Consumers’ food choices tend to vary in time and, especially in recent years, new types of foods have arrived on our tables. Possible causes can be identified in the growing ethnic variety and in an increased globalisation. This trend imposes, at regulatory level, the presence of a clear-cut, well-defined regulation allowing the marketing of food products that are safe for consumers.
The concept of “novel food” is not a novelty at all. During history, in fact, new types of foods, ingredients or food manufacturing processes have appeared all over Europe from various regions of the world.
The first European norm on novel foods goes back to Regulation (EC) 258/97 of the European Parliament and of the Council; however, the European Union has considered necessary to update this regulation in order to ensure high standards in terms of safety as well as of quality, to simplify authorisation procedures and to eliminate genetically modified organisms (GMOs) from the field of application of the norms on novel foods, one of the main class of foods that during the ’90 urged to device a community unique system to specifically assess food risks. So, the new reference is Regulation (EU) 2015/2283 on novel foods, that became effective on 1st January 2018, repealing the previous Regulation (EC) 258/97.
Definition of New Foods
The definition of novel food is rather wide and include different types of food products. According to EU legislation, in fact, any food that was consumed “to a significant degree” before 15 May 1997 (the date when the first Regulation became effective) should be considered as a novel food. The category include novel foods, foods from new sources, new substances used in food products as well as new processes and technologies for food production. “Traditional foods” are a subset of novel foods: the term refers to foods traditionally consumed outside the European Union.
Some examples of novel foods? We can mention the oils rich in fat omega-3 acids derived from krill as new food source, vegetal sterols as new substances, or the nanotechnologies as new food manufacturing processes; however, some edible insects also fall into the category of novel foods. Now that we have defined and understood what is a novel food, let’s take a look at the appropriate procedure for their marketing.
How to market Novel Food
Regulation (EU) 2015/2283 has defined a new procedure for the authorisation application, now taking place at centralised level. The request should in fact be submitted directly to the European Commission rather than to one of the Member States, as it happened according to the previous regulation. The authorisation application, to be prepared following the EFSA (European Food Safety Authority) guidelines, shall include all scientific data supporting the safety of the novel food to be authorised.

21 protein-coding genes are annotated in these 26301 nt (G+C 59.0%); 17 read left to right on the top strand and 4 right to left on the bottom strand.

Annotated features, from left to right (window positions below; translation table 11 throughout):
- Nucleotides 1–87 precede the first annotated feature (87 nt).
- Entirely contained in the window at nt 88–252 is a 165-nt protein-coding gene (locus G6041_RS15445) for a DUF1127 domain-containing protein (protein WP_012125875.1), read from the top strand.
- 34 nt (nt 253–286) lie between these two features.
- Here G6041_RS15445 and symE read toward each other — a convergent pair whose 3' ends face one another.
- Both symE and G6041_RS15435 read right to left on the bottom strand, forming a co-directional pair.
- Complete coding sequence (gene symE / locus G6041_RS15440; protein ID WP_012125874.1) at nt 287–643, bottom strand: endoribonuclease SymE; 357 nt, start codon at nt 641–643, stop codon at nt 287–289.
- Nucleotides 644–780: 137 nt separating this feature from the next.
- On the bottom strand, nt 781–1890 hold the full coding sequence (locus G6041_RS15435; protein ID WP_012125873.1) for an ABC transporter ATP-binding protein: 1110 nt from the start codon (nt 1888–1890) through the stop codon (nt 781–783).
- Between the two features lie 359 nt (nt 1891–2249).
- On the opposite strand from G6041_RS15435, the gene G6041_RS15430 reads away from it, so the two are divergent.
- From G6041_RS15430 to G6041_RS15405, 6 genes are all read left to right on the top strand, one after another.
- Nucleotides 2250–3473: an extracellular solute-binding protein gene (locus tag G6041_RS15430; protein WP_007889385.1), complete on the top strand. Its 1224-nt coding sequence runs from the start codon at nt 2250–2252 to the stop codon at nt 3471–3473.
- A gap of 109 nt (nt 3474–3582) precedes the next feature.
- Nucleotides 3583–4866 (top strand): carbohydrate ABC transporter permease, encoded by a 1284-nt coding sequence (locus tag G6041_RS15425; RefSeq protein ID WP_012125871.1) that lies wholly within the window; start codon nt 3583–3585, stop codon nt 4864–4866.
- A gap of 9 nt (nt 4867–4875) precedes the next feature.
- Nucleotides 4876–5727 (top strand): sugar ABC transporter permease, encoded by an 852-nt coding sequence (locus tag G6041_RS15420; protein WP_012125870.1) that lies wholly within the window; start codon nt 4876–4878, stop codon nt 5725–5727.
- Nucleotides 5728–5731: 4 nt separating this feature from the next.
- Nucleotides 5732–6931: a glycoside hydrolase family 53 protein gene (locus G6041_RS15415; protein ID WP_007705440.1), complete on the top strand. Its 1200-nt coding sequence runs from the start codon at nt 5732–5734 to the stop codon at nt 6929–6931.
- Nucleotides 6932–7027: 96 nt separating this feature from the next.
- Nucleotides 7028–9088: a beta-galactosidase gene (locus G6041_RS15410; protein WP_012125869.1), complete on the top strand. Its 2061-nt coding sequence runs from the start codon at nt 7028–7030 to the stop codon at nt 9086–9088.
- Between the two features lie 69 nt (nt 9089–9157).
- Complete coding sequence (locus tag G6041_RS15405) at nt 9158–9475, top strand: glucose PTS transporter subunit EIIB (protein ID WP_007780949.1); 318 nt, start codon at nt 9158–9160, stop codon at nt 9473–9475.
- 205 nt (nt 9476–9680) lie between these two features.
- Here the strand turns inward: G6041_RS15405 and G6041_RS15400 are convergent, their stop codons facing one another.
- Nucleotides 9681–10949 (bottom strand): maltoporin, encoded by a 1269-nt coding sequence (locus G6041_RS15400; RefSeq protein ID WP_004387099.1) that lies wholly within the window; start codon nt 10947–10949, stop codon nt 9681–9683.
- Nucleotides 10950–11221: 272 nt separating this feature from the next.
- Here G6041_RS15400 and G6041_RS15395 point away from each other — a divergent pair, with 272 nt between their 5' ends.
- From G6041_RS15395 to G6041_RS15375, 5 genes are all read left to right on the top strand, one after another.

Following a positive assessment of the new ingredient by EFSA, the Commission releases the authorisation by including the authorised novel food in the Union list, a list of novel foods reporting all new authorised ingredients along with all the specifications provided for, including the type of food where it can be contained, its dose and other features.
In case of food with no consumption in the EU, but already marketed outside the EU, the Regulation is still followed, but with a different procedure. In case of “traditional foods from third countries”, i.e. foods deriving from primary production with a safe and confirmed history of consumption in an extra-EU country, the new regulation provides for a simplified procedure for its marketing in the EU.
The relevant EFSA guidelines should be considered for the preparation of the application, and this should be submitted to the European Commission, complete with use safety data of the product in the country of origin. Flavours, additives and extraction solvents are excluded from the regulation as they are already regulated by dedicated norms.
Before submitting the authorisation application for a novel food, Food Business Operators (FBO) can also verify whether the food they intend to market in the European Union is a novel food, by submitting a request to one of the Member States. This is a new procedure introduced by Regulation 2015/2283 providing for a procedure dedicated to the determination of novel food status. The procedural steps and the relevant details are defined in Regulation (EU) 2018/456.
A Food Business Operator wishing to apply for the authorisation of a novel food in 2021 can therefore count on the availability of all regulating tools for the submission of the application. However, the preparation of the application and its supporting documentation is no easy task, and requires the support of technical experts in the field.
Writter by: Federica Montozzi